The loss of TV shows centered around LGBTQ+ female characters in 2022 has been truly staggering, and fans of Netflix’s teen vampire romance First Kill are the latest lining up to grieve as the streamer canceled the show after just one season. Now, the showrunner is weighing in on what she thinks went wrong.
First Kill, which is based on a short story by V. E. Schwab, centers around a vampire (Sarah Catherine Hook) tasked with making her first kill to join a powerful family of vampires. However, she ends up falling for another teen (Imani Lewis) who turns out to be a vampire hunter.
Despite not performing that well with critics, the series meant a lot to fans who were excited to revisit a teen soap drama with a sapphic romance as the focal point, especially one with a Black lead.
Showrunner Felicia D. Henderson praised Netflix for greenlighting the show at all, noting in conversation with The Daily Beast that they “licensed the IP, paid for a pilot script, and gave it a healthy production budget.”
Alas, sources told Deadline that First Kill didn’t hit the numbers Netflix hoped to see, something seemingly reiterated by Henderson saying she was told that “the completion rate wasn’t high enough.”
Generally, Henderson believes that the reason for that might have to do with the marketing of the show. She explained:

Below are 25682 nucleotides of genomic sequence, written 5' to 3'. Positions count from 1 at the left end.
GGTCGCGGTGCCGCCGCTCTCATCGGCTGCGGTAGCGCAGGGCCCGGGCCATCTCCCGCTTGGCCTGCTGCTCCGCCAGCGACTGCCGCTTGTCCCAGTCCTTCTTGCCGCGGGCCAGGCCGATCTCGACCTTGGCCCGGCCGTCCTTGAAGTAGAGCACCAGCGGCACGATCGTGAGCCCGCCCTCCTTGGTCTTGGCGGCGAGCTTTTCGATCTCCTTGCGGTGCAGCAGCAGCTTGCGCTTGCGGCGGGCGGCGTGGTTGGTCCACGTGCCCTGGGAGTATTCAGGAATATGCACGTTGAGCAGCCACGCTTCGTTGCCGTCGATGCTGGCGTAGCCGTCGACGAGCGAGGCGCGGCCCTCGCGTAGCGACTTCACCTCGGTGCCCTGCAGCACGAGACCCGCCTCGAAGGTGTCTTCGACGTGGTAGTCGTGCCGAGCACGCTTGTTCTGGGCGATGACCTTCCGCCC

“The art for the initial marketing was beautiful. I think I expected that to be the beginning and that the other equally compelling and important elements of the show—monsters vs. monster hunters, the battle between two powerful matriarchs, etc.—would eventually be promoted, and that didn’t happen.”
Fans had felt similarly, with many pointing out that they hadn’t even seen much marketing leading up to the premiere of First Kill.
Attention has also been drawn to how the show pulled nearly double the numbers as Heartstopper, the LGBTQ+ teen drama centered around white male characters. And yet, the latter was immediately renewed for two more seasons.
Overall, the cast and crew of First Kill have come out to express their disappointment over the show’s cancelation as well as their gratitude that it ever got to exist at all. But fans are still frustrated that investing in a show with queer female leads has once again ended in swift heartbreak.